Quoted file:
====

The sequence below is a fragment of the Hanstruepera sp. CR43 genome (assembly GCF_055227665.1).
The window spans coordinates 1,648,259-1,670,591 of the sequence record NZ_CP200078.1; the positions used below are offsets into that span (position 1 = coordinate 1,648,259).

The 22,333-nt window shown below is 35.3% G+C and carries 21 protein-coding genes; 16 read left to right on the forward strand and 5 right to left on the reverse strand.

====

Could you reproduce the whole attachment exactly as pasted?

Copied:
The sequence below is a fragment of the Hanstruepera sp. CR43 genome (assembly GCF_055227665.1).
The window spans coordinates 1,648,259-1,670,591 of the sequence record NZ_CP200078.1; the positions used below are offsets into that span (position 1 = coordinate 1,648,259).

The 22,333-nt window shown below is 35.3% G+C and carries 21 protein-coding genes; 16 read left to right on the forward strand and 5 right to left on the reverse strand.